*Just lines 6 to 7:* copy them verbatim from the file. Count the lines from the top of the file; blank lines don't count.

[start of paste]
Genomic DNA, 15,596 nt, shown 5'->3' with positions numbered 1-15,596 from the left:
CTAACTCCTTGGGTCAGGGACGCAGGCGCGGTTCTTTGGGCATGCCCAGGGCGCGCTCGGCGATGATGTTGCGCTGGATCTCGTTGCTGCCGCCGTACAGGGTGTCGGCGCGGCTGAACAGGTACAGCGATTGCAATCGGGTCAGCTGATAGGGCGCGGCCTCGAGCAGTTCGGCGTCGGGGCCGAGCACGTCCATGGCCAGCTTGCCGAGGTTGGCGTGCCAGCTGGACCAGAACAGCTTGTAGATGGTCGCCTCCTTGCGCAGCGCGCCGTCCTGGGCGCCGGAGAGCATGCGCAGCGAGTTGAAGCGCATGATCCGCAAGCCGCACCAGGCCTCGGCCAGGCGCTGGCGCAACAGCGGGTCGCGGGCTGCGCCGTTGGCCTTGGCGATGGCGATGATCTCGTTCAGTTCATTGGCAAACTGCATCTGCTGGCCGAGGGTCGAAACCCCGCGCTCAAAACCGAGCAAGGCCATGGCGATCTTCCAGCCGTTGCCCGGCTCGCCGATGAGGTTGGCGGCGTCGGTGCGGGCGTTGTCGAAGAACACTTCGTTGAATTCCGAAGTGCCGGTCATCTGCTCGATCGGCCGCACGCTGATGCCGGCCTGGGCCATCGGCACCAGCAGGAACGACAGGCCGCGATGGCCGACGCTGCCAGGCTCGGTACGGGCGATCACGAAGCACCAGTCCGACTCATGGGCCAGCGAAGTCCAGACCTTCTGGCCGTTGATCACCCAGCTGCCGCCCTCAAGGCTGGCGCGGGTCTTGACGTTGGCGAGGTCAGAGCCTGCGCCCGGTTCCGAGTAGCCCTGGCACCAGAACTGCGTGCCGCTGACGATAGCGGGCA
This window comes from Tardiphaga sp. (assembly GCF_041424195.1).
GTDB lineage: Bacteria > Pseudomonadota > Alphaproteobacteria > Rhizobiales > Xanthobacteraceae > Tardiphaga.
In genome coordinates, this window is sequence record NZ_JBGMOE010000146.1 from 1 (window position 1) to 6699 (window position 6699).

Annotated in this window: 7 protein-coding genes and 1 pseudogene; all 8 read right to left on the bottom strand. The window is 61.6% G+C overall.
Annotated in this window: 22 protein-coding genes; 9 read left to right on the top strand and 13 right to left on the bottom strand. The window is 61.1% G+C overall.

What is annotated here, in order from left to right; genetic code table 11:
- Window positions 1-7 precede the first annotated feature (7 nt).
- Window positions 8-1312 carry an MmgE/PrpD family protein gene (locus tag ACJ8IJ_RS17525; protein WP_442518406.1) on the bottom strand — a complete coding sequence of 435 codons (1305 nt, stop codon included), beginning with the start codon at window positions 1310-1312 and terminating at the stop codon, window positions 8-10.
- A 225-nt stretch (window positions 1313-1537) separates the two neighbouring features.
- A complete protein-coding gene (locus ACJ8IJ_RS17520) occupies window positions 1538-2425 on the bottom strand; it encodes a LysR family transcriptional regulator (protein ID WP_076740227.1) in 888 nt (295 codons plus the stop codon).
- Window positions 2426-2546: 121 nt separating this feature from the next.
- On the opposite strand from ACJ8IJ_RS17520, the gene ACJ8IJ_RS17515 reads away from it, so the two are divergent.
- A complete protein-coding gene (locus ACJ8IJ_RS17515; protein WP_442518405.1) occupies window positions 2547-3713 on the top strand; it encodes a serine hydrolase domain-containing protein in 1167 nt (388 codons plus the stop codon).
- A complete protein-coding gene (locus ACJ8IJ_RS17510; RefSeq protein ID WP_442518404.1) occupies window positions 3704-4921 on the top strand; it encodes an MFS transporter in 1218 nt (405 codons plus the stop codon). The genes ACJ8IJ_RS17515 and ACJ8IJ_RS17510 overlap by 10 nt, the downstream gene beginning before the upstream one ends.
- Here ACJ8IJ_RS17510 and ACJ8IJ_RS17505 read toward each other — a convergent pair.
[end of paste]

Annotated in this window: 7 protein-coding genes and 1 pseudogene; all 8 read right to left on the bottom strand. The window is 61.6% G+C overall.
Annotated in this window: 22 protein-coding genes; 9 read left to right on the top strand and 13 right to left on the bottom strand. The window is 61.1% G+C overall.